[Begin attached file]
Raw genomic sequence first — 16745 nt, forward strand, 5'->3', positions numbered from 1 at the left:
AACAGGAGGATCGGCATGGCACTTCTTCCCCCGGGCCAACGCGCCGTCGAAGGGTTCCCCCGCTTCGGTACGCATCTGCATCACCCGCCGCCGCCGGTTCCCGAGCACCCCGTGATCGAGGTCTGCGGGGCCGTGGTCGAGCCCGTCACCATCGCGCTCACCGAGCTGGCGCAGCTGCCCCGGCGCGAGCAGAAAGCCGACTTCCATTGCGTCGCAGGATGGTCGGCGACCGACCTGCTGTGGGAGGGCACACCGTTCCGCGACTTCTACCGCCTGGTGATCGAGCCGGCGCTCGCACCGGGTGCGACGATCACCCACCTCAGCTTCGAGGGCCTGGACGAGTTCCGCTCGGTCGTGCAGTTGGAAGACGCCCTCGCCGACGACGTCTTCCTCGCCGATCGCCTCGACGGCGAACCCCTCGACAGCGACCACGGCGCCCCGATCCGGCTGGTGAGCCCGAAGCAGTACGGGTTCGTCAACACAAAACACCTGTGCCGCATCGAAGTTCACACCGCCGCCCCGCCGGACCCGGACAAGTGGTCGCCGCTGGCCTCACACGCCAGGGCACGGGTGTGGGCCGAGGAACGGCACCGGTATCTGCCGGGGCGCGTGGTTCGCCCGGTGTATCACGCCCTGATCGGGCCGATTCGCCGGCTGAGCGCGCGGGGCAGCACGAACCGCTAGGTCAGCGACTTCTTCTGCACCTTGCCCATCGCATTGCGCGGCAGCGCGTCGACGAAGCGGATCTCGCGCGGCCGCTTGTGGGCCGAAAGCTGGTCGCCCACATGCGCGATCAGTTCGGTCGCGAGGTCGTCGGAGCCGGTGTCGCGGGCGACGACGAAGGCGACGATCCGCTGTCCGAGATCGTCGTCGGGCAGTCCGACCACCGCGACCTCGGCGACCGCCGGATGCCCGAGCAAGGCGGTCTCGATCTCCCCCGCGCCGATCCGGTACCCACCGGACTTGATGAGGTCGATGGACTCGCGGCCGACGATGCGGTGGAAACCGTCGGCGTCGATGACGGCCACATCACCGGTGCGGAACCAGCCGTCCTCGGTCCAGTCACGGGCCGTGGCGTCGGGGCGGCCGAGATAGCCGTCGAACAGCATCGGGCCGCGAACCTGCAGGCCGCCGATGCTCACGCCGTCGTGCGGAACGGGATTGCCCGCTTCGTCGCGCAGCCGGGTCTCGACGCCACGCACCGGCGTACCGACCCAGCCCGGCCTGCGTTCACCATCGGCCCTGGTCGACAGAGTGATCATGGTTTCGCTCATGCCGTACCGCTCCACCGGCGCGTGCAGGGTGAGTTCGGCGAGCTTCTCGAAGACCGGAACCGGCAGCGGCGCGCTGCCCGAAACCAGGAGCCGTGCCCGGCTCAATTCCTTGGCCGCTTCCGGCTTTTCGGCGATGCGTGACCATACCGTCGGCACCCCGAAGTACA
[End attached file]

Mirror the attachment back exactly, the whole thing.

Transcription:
Raw genomic sequence first — 16745 nt, forward strand, 5'->3', positions numbered from 1 at the left:
AACAGGAGGATCGGCATGGCACTTCTTCCCCCGGGCCAACGCGCCGTCGAAGGGTTCCCCCGCTTCGGTACGCATCTGCATCACCCGCCGCCGCCGGTTCCCGAGCACCCCGTGATCGAGGTCTGCGGGGCCGTGGTCGAGCCCGTCACCATCGCGCTCACCGAGCTGGCGCAGCTGCCCCGGCGCGAGCAGAAAGCCGACTTCCATTGCGTCGCAGGATGGTCGGCGACCGACCTGCTGTGGGAGGGCACACCGTTCCGCGACTTCTACCGCCTGGTGATCGAGCCGGCGCTCGCACCGGGTGCGACGATCACCCACCTCAGCTTCGAGGGCCTGGACGAGTTCCGCTCGGTCGTGCAGTTGGAAGACGCCCTCGCCGACGACGTCTTCCTCGCCGATCGCCTCGACGGCGAACCCCTCGACAGCGACCACGGCGCCCCGATCCGGCTGGTGAGCCCGAAGCAGTACGGGTTCGTCAACACAAAACACCTGTGCCGCATCGAAGTTCACACCGCCGCCCCGCCGGACCCGGACAAGTGGTCGCCGCTGGCCTCACACGCCAGGGCACGGGTGTGGGCCGAGGAACGGCACCGGTATCTGCCGGGGCGCGTGGTTCGCCCGGTGTATCACGCCCTGATCGGGCCGATTCGCCGGCTGAGCGCGCGGGGCAGCACGAACCGCTAGGTCAGCGACTTCTTCTGCACCTTGCCCATCGCATTGCGCGGCAGCGCGTCGACGAAGCGGATCTCGCGCGGCCGCTTGTGGGCCGAAAGCTGGTCGCCCACATGCGCGATCAGTTCGGTCGCGAGGTCGTCGGAGCCGGTGTCGCGGGCGACGACGAAGGCGACGATCCGCTGTCCGAGATCGTCGTCGGGCAGTCCGACCACCGCGACCTCGGCGACCGCCGGATGCCCGAGCAAGGCGGTCTCGATCTCCCCCGCGCCGATCCGGTACCCACCGGACTTGATGAGGTCGATGGACTCGCGGCCGACGATGCGGTGGAAACCGTCGGCGTCGATGACGGCCACATCACCGGTGCGGAACCAGCCGTCCTCGGTCCAGTCACGGGCCGTGGCGTCGGGGCGGCCGAGATAGCCGTCGAACAGCATCGGGCCGCGAACCTGCAGGCCGCCGATGCTCACGCCGTCGTGCGGAACGGGATTGCCCGCTTCGTCGCGCAGCCGGGTCTCGACGCCACGCACCGGCGTACCGACCCAGCCCGGCCTGCGTTCACCATCGGCCCTGGTCGACAGAGTGATCATGGTTTCGCTCATGCCGTACCGCTCCACCGGCGCGTGCAGGGTGAGTTCGGCGAGCTTCTCGAAGACCGGAACCGGCAGCGGCGCGCTGCCCGAAACCAGGAGCCGTGCCCGGCTCAATTCCTTGGCCGCTTCCGGCTTTTCGGCGATGCGTGACCATACCGTCGGCACCCCGAAGTACA